Driving north on the Stewart-Cassiar Highway (Route 37) we started to see the effects of logging. While it seems as though the trees go on and on and on, that we’ll never run out of them, the truth is that logging is hard on the planet — and everything on Earth.
It so happened that we’d been reading about tree planters — I’ll bet you didn’t know this is a viable profession, planting trees — and were learning all kinds of things about our woody friends, the level of their endangerment, and the far-reaching effects of the timber industry. Of course, industries only thrive because we — consumers — make the choices that add to their coffers and encourage their behavior.
All of this is why Bob and I buy and use less paper than we once did (and another reason I have been so devoted to all things Web, including online education and training — no more teachers, no more books, smaller carbon footprint).
But I digress. And once I go down that path, I’ll end up on my soapbox about how we take our trees for granted, will probably use them up, and if we want a glimpse at what our future looks like if we do that then we only need to look at those huge statues on Easter Island, the ones with the big eyes and funny hats that stare out at the ocean. That island was once thick with trees, until the leaders decided they needed to make their rock statues, more and more of them, and when they did they had to move them from the quarry to the shoreline, which meant cutting down trees and using them as rollers. Bad ending for the people when they used up all their wood this way, couldn’t make fires, couldn’t build shelters, and died away as a population because of it.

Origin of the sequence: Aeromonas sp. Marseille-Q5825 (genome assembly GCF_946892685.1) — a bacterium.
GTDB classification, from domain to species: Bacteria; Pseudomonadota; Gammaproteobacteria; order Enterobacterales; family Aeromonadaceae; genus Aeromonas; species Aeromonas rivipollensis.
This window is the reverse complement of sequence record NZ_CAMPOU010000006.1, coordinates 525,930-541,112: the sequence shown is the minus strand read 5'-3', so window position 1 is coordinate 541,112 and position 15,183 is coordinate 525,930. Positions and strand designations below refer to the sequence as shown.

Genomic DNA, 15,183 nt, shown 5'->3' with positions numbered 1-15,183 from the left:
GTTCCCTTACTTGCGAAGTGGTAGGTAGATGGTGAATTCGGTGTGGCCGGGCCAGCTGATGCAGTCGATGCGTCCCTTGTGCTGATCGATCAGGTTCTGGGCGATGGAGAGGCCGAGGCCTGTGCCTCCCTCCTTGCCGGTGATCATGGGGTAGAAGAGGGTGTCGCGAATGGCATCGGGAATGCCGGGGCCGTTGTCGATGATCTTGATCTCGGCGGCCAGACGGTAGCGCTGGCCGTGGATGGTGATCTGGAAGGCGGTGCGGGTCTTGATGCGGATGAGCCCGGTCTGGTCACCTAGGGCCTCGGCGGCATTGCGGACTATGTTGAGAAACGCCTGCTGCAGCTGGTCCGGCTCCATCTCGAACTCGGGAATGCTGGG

But I digress. Again.
It’s easy to see why we’ve thought the trees will always be here:
Along this stretch of Northern British Columbia, the trees go on for miles. And miles. Everywhere you look, there are trees.
So you’d think that the replanting efforts are working. Yep, new trees. But here’s the catch: regrowing a forest takes a long time. Hundreds of years. Millenia for the soil — disturbed by the deforestation process — to regenerate itself.
We’re out of time. So we appreciate the efforts of the huge timber companies to re-plant huge plats of land where they have mowed down trees, but somewhere we know, deep down, that it won’t make any difference, not for a long, long time.
If you’re as intrigued by this topic as we were, and want to get an idea of what life as a professional tree planter is like, pick up a copy of Charlotte Gill’s Eating Dirt: Deep Forests, Big Timber, and Life with the Tree-Planting Tribe, winner of British Columbia’s National Award for Canadian Non-Fiction.